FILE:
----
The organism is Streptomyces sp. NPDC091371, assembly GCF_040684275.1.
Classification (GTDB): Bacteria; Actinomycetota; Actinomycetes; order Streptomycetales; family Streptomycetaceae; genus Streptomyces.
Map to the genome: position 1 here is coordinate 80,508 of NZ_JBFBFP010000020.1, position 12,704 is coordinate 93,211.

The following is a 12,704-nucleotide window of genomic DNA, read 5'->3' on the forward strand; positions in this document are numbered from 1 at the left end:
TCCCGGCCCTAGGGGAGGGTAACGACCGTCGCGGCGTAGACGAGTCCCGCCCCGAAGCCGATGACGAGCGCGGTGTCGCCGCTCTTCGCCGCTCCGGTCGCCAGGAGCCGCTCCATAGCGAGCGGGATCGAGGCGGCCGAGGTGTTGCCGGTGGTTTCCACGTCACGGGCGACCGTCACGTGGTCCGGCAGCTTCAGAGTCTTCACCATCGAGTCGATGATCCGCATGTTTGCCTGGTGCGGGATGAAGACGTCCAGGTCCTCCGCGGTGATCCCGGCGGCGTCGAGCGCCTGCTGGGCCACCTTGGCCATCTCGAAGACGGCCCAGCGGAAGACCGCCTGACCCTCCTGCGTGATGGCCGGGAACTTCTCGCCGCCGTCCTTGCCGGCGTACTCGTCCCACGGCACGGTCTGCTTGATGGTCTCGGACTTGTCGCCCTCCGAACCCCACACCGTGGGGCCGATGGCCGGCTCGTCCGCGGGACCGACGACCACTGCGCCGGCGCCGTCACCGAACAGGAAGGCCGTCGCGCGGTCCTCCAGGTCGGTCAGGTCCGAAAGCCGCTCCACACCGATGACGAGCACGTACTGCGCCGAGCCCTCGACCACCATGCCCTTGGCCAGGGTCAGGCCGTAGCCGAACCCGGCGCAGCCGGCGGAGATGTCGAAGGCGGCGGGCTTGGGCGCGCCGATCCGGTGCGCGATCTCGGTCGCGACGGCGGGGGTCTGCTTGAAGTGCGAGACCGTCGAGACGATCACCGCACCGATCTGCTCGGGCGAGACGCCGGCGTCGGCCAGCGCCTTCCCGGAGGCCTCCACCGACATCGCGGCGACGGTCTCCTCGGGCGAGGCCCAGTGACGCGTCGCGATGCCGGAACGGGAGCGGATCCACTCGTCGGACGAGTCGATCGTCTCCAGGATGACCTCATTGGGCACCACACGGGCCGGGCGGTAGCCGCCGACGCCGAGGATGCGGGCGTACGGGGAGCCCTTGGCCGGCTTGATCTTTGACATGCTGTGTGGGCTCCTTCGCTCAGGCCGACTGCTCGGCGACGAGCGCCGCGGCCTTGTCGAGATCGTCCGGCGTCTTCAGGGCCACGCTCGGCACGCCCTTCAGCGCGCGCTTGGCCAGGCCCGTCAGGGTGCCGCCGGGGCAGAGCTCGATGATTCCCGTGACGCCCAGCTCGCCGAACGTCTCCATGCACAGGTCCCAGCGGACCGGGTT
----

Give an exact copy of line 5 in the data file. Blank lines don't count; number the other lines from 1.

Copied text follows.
TCCCGGCCCTAGGGGAGGGTAACGACCGTCGCGGCGTAGACGAGTCCCGCCCCGAAGCCGATGACGAGCGCGGTGTCGCCGCTCTTCGCCGCTCCGGTCGCCAGGAGCCGCTCCATAGCGAGCGGGATCGAGGCGGCCGAGGTGTTGCCGGTGGTTTCCACGTCACGGGCGACCGTCACGTGGTCCGGCAGCTTCAGAGTCTTCACCATCGAGTCGATGATCCGCATGTTTGCCTGGTGCGGGATGAAGACGTCCAGGTCCTCCGCGGTGATCCCGGCGGCGTCGAGCGCCTGCTGGGCCACCTTGGCCATCTCGAAGACGGCCCAGCGGAAGACCGCCTGACCCTCCTGCGTGATGGCCGGGAACTTCTCGCCGCCGTCCTTGCCGGCGTACTCGTCCCACGGCACGGTCTGCTTGATGGTCTCGGACTTGTCGCCCTCCGAACCCCACACCGTGGGGCCGATGGCCGGCTCGTCCGCGGGACCGACGACCACTGCGCCGGCGCCGTCACCGAACAGGAAGGCCGTCGCGCGGTCCTCCAGGTCGGTCAGGTCCGAAAGCCGCTCCACACCGATGACGAGCACGTACTGCGCCGAGCCCTCGACCACCATGCCCTTGGCCAGGGTCAGGCCGTAGCCGAACCCGGCGCAGCCGGCGGAGATGTCGAAGGCGGCGGGCTTGGGCGCGCCGATCCGGTGCGCGATCTCGGTCGCGACGGCGGGGGTCTGCTTGAAGTGCGAGACCGTCGAGACGATCACCGCACCGATCTGCTCGGGCGAGACGCCGGCGTCGGCCAGCGCCTTCCCGGAGGCCTCCACCGACATCGCGGCGACGGTCTCCTCGGGCGAGGCCCAGTGACGCGTCGCGATGCCGGAACGGGAGCGGATCCACTCGTCGGACGAGTCGATCGTCTCCAGGATGACCTCATTGGGCACCACACGGGCCGGGCGGTAGCCGCCGACGCCGAGGATGCGGGCGTACGGGGAGCCCTTGGCCGGCTTGATCTTTGACATGCTGTGTGGGCTCCTTCGCTCAGGCCGACTGCTCGGCGACGAGCGCCGCGGCCTTGTCGAGATCGTCCGGCGTCTTCAGGGCCACGCTCGGCACGCCCTTCAGCGCGCGCTTGGCCAGGCCCGTCAGGGTGCCGCCGGGGCAGAGCTCGATGATTCCCGTGACGCCCAGCTCGCCGAACGTCTCCATGCACAGGTCCCAGCGGACCGGGTT